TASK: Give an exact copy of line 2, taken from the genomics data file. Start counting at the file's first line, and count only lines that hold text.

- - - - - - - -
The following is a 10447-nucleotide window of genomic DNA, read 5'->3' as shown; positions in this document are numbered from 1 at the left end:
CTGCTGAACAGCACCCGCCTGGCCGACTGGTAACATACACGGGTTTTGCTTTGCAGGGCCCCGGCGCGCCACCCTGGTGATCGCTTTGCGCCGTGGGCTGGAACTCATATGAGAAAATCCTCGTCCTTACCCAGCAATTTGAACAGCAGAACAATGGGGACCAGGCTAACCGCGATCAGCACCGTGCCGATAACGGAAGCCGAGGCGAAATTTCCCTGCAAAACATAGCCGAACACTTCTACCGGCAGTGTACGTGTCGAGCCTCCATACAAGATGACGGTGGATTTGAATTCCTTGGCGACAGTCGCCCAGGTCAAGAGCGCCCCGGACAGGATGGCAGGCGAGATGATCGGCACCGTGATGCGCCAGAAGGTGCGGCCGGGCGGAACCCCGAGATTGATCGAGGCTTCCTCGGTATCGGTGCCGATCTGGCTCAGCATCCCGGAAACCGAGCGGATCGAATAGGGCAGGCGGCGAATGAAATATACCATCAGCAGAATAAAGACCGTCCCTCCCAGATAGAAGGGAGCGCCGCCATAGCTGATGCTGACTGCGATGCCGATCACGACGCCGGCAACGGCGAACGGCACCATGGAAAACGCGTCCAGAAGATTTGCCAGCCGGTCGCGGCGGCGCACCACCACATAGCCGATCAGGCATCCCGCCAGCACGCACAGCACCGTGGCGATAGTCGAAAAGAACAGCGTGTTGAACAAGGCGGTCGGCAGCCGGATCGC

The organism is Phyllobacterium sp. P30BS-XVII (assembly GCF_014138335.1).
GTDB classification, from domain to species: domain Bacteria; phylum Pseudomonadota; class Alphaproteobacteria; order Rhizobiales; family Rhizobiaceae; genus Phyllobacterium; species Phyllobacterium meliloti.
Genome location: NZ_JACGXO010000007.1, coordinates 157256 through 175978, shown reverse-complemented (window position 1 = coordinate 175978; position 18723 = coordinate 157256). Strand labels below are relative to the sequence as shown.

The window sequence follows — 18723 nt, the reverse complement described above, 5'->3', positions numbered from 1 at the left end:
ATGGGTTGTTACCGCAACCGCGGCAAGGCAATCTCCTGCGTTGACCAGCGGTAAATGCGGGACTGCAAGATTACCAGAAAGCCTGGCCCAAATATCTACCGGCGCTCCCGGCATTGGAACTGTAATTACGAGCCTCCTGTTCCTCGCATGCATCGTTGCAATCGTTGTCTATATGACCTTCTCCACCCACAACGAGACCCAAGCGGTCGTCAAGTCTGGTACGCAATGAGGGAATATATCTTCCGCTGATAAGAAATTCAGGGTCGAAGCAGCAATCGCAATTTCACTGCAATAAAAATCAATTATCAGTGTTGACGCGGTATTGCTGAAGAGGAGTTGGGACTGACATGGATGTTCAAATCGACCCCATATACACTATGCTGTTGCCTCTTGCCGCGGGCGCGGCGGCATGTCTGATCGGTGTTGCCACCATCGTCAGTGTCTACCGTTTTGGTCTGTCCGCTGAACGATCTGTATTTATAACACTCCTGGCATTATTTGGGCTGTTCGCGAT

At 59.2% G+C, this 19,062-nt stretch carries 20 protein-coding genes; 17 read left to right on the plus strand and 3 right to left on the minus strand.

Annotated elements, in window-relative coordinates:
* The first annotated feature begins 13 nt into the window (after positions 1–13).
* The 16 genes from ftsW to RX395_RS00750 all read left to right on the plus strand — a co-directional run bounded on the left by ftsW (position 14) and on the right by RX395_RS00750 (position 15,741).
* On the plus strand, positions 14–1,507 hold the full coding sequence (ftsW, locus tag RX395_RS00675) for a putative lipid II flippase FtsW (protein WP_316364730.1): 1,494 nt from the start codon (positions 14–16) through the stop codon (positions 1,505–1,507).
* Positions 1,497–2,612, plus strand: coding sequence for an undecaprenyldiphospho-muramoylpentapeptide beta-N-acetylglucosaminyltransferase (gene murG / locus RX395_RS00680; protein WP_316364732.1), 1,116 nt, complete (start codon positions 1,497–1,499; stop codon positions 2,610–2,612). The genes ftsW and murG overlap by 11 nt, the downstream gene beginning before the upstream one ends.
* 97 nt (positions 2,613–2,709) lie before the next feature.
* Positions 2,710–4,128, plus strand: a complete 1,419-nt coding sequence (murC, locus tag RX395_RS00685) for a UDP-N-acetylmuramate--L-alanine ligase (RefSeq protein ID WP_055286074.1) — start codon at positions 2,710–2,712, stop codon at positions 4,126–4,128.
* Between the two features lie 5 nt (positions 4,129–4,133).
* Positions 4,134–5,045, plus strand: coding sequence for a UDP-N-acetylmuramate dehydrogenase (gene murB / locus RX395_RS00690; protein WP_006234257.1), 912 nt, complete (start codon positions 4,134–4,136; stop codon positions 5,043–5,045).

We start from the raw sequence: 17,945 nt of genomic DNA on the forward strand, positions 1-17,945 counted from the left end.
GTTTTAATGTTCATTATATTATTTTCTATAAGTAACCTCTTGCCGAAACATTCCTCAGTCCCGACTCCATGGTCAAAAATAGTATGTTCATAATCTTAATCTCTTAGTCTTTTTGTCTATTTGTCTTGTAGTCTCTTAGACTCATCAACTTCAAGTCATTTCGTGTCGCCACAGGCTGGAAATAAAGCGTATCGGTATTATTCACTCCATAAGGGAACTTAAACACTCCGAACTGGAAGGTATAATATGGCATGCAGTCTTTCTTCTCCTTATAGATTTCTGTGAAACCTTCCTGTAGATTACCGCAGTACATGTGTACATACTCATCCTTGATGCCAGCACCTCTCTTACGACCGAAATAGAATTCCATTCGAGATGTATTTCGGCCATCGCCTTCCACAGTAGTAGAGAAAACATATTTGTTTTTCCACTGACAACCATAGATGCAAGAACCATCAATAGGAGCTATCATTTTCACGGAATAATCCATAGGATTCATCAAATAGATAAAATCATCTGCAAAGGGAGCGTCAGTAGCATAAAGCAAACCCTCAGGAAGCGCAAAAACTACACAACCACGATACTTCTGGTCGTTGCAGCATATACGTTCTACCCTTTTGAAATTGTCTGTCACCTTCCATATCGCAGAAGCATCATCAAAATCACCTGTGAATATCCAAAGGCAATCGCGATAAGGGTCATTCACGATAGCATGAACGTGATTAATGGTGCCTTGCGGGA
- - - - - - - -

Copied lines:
CTGCTGAACAGCACCCGCCTGGCCGACTGGTAACATACACGGGTTTTGCTTTGCAGGGCCCCGGCGCGCCACCCTGGTGATCGCTTTGCGCCGTGGGCTGGAACTCATATGAGAAAATCCTCGTCCTTACCCAGCAATTTGAACAGCAGAACAATGGGGACCAGGCTAACCGCGATCAGCACCGTGCCGATAACGGAAGCCGAGGCGAAATTTCCCTGCAAAACATAGCCGAACACTTCTACCGGCAGTGTACGTGTCGAGCCTCCATACAAGATGACGGTGGATTTGAATTCCTTGGCGACAGTCGCCCAGGTCAAGAGCGCCCCGGACAGGATGGCAGGCGAGATGATCGGCACCGTGATGCGCCAGAAGGTGCGGCCGGGCGGAACCCCGAGATTGATCGAGGCTTCCTCGGTATCGGTGCCGATCTGGCTCAGCATCCCGGAAACCGAGCGGATCGAATAGGGCAGGCGGCGAATGAAATATACCATCAGCAGAATAAAGACCGTCCCTCCCAGATAGAAGGGAGCGCCGCCATAGCTGATGCTGACTGCGATGCCGATCACGACGCCGGCAACGGCGAACGGCACCATGGAAAACGCGTCCAGAAGATTTGCCAGCCGGTCGCGGCGGCGCACCACCACATAGCCGATCAGGCATCCCGCCAGCACGCACAGCACCGTGGCGATAGTCGAAAAGAACAGCGTGTTGAACAAGGCGGTCGGCAGCCGGATCGC